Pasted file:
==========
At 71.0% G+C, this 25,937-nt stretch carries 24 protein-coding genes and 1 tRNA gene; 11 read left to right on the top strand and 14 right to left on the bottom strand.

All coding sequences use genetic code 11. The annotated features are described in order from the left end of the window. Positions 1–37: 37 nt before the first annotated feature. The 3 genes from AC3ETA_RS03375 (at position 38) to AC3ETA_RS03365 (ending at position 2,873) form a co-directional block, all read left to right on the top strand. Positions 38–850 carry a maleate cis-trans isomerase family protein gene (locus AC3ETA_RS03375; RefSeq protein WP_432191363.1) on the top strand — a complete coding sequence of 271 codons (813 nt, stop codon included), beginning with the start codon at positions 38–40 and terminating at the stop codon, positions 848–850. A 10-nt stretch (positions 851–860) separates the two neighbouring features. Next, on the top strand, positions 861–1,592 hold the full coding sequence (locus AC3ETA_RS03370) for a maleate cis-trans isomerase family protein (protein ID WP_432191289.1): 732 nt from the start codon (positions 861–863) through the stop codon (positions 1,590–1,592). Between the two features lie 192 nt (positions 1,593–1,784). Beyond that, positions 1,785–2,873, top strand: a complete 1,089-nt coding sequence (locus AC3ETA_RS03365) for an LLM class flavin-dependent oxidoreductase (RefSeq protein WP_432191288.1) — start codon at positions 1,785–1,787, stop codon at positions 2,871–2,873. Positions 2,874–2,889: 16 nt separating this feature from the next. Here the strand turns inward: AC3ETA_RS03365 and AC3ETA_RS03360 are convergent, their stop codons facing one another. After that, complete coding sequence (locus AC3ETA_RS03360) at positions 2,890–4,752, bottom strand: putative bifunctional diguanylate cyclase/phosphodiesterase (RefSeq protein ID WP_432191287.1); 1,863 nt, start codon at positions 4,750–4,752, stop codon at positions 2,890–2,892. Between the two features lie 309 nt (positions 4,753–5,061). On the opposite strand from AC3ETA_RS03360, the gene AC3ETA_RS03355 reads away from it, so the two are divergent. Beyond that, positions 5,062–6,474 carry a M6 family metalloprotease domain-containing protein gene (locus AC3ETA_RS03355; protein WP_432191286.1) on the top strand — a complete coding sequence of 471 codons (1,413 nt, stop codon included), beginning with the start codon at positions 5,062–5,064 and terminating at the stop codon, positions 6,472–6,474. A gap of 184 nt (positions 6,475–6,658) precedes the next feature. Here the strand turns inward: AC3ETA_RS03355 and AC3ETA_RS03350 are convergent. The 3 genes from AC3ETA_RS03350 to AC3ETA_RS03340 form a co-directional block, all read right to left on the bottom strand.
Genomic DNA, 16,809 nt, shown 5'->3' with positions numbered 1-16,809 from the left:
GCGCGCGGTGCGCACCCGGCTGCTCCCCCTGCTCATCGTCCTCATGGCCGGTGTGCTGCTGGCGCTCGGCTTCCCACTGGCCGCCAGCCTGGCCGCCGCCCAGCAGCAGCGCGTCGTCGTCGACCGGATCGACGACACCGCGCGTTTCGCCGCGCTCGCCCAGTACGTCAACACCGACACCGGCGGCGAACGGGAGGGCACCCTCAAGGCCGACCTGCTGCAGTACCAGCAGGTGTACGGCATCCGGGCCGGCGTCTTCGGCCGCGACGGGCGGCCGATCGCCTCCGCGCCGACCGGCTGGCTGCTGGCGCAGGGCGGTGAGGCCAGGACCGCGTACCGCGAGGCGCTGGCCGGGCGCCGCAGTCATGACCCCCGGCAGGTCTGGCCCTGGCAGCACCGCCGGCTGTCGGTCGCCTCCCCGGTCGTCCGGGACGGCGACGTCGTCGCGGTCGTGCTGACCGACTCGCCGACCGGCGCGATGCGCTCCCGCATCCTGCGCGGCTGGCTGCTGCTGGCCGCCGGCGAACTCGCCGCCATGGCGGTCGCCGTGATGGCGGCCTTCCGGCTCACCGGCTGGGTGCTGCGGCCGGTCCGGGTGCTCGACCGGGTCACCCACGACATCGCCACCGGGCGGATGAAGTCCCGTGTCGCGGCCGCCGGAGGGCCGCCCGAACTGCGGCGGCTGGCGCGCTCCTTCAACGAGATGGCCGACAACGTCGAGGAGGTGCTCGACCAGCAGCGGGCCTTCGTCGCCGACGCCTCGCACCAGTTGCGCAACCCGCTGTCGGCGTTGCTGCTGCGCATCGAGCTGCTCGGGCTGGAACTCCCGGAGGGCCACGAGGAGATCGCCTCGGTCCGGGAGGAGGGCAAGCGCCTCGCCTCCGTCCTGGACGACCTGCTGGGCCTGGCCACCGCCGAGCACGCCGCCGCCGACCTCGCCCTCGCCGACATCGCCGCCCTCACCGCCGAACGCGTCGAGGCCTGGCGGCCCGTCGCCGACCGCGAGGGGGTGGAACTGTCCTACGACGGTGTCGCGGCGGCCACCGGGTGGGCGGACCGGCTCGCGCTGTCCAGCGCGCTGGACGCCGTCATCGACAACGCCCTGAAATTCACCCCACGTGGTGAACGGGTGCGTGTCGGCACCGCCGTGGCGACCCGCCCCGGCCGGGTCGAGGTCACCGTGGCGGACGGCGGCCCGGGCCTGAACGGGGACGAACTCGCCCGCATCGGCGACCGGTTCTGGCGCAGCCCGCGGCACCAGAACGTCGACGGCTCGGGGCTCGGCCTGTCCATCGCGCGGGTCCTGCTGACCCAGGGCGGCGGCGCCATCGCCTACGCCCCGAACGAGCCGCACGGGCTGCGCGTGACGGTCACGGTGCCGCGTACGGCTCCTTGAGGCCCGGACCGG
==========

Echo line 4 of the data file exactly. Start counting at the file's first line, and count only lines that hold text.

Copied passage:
GCGCGCGGTGCGCACCCGGCTGCTCCCCCTGCTCATCGTCCTCATGGCCGGTGTGCTGCTGGCGCTCGGCTTCCCACTGGCCGCCAGCCTGGCCGCCGCCCAGCAGCAGCGCGTCGTCGTCGACCGGATCGACGACACCGCGCGTTTCGCCGCGCTCGCCCAGTACGTCAACACCGACACCGGCGGCGAACGGGAGGGCACCCTCAAGGCCGACCTGCTGCAGTACCAGCAGGTGTACGGCATCCGGGCCGGCGTCTTCGGCCGCGACGGGCGGCCGATCGCCTCCGCGCCGACCGGCTGGCTGCTGGCGCAGGGCGGTGAGGCCAGGACCGCGTACCGCGAGGCGCTGGCCGGGCGCCGCAGTCATGACCCCCGGCAGGTCTGGCCCTGGCAGCACCGCCGGCTGTCGGTCGCCTCCCCGGTCGTCCGGGACGGCGACGTCGTCGCGGTCGTGCTGACCGACTCGCCGACCGGCGCGATGCGCTCCCGCATCCTGCGCGGCTGGCTGCTGCTGGCCGCCGGCGAACTCGCCGCCATGGCGGTCGCCGTGATGGCGGCCTTCCGGCTCACCGGCTGGGTGCTGCGGCCGGTCCGGGTGCTCGACCGGGTCACCCACGACATCGCCACCGGGCGGATGAAGTCCCGTGTCGCGGCCGCCGGAGGGCCGCCCGAACTGCGGCGGCTGGCGCGCTCCTTCAACGAGATGGCCGACAACGTCGAGGAGGTGCTCGACCAGCAGCGGGCCTTCGTCGCCGACGCCTCGCACCAGTTGCGCAACCCGCTGTCGGCGTTGCTGCTGCGCATCGAGCTGCTCGGGCTGGAACTCCCGGAGGGCCACGAGGAGATCGCCTCGGTCCGGGAGGAGGGCAAGCGCCTCGCCTCCGTCCTGGACGACCTGCTGGGCCTGGCCACCGCCGAGCACGCCGCCGCCGACCTCGCCCTCGCCGACATCGCCGCCCTCACCGCCGAACGCGTCGAGGCCTGGCGGCCCGTCGCCGACCGCGAGGGGGTGGAACTGTCCTACGACGGTGTCGCGGCGGCCACCGGGTGGGCGGACCGGCTCGCGCTGTCCAGCGCGCTGGACGCCGTCATCGACAACGCCCTGAAATTCACCCCACGTGGTGAACGGGTGCGTGTCGGCACCGCCGTGGCGACCCGCCCCGGCCGGGTCGAGGTCACCGTGGCGGACGGCGGCCCGGGCCTGAACGGGGACGAACTCGCCCGCATCGGCGACCGGTTCTGGCGCAGCCCGCGGCACCAGAACGTCGACGGCTCGGGGCTCGGCCTGTCCATCGCGCGGGTCCTGCTGACCCAGGGCGGCGGCGCCATCGCCTACGCCCCGAACGAGCCGCACGGGCTGCGCGTGACGGTCACGGTGCCGCGTACGGCTCCTTGAGGCCCGGACCGG